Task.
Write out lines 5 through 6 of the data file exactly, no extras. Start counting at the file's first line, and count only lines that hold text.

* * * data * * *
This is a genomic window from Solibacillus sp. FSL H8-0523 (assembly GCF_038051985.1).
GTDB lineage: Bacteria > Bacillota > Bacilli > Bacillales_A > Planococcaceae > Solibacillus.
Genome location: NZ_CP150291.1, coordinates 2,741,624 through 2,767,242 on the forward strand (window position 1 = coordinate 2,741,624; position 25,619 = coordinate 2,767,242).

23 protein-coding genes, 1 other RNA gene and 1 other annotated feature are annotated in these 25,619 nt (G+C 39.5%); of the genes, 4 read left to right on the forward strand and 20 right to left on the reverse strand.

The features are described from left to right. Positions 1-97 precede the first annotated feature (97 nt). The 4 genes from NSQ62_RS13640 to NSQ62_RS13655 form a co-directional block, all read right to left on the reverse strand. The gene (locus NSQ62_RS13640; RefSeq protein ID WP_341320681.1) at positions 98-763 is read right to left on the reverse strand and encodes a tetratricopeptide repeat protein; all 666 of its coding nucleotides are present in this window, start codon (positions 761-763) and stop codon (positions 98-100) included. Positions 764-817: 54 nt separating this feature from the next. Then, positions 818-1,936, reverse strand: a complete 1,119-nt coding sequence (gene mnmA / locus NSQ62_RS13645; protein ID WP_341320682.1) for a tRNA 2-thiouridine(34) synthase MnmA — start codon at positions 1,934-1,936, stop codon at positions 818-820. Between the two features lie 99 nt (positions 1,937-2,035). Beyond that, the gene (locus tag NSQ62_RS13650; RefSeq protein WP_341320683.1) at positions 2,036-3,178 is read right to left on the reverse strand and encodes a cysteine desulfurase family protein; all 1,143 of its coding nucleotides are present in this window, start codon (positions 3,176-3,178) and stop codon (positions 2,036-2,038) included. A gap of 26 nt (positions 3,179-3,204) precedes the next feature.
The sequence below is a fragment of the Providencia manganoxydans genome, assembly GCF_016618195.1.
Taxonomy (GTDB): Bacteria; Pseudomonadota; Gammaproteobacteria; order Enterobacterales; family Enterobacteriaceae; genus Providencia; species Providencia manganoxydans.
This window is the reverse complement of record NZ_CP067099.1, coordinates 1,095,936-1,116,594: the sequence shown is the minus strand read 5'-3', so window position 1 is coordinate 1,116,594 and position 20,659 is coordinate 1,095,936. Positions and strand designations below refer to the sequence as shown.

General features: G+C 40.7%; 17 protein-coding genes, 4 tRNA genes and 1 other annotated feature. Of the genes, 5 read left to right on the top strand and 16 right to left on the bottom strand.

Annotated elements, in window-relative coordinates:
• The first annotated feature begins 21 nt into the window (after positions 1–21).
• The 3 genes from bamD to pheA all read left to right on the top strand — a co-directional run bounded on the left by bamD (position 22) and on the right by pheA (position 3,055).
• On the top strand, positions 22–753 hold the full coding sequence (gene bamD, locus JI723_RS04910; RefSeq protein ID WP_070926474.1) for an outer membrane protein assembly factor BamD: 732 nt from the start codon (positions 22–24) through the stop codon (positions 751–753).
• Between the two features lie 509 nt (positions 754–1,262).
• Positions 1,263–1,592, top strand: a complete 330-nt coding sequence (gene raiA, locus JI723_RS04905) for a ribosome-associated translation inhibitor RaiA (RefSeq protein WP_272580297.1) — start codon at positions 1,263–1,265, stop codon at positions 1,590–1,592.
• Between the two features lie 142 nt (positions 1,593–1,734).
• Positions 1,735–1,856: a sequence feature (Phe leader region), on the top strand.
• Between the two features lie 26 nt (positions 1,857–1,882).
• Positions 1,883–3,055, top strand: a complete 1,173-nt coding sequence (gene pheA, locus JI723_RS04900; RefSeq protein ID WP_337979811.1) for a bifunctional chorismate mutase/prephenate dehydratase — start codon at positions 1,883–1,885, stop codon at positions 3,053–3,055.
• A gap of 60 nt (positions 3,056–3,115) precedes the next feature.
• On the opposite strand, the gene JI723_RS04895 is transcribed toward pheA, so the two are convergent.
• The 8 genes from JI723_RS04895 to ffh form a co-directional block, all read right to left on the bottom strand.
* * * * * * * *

The features are described from left to right. Positions 1-97 precede the first annotated feature (97 nt). The 4 genes from NSQ62_RS13640 to NSQ62_RS13655 form a co-directional block, all read right to left on the reverse strand. The gene (locus NSQ62_RS13640; RefSeq protein ID WP_341320681.1) at positions 98-763 is read right to left on the reverse strand and encodes a tetratricopeptide repeat protein; all 666 of its coding nucleotides are present in this window, start codon (positions 761-763) and stop codon (positions 98-100) included. Positions 764-817: 54 nt separating this feature from the next. Then, positions 818-1,936, reverse strand: a complete 1,119-nt coding sequence (gene mnmA / locus NSQ62_RS13645; protein ID WP_341320682.1) for a tRNA 2-thiouridine(34) synthase MnmA — start codon at positions 1,934-1,936, stop codon at positions 818-820. Between the two features lie 99 nt (positions 1,937-2,035). Beyond that, the gene (locus tag NSQ62_RS13650; RefSeq protein WP_341320683.1) at positions 2,036-3,178 is read right to left on the reverse strand and encodes a cysteine desulfurase family protein; all 1,143 of its coding nucleotides are present in this window, start codon (positions 3,176-3,178) and stop codon (positions 2,036-2,038) included. A gap of 26 nt (positions 3,179-3,204) precedes the next feature.
The sequence below is a fragment of the Providencia manganoxydans genome, assembly GCF_016618195.1.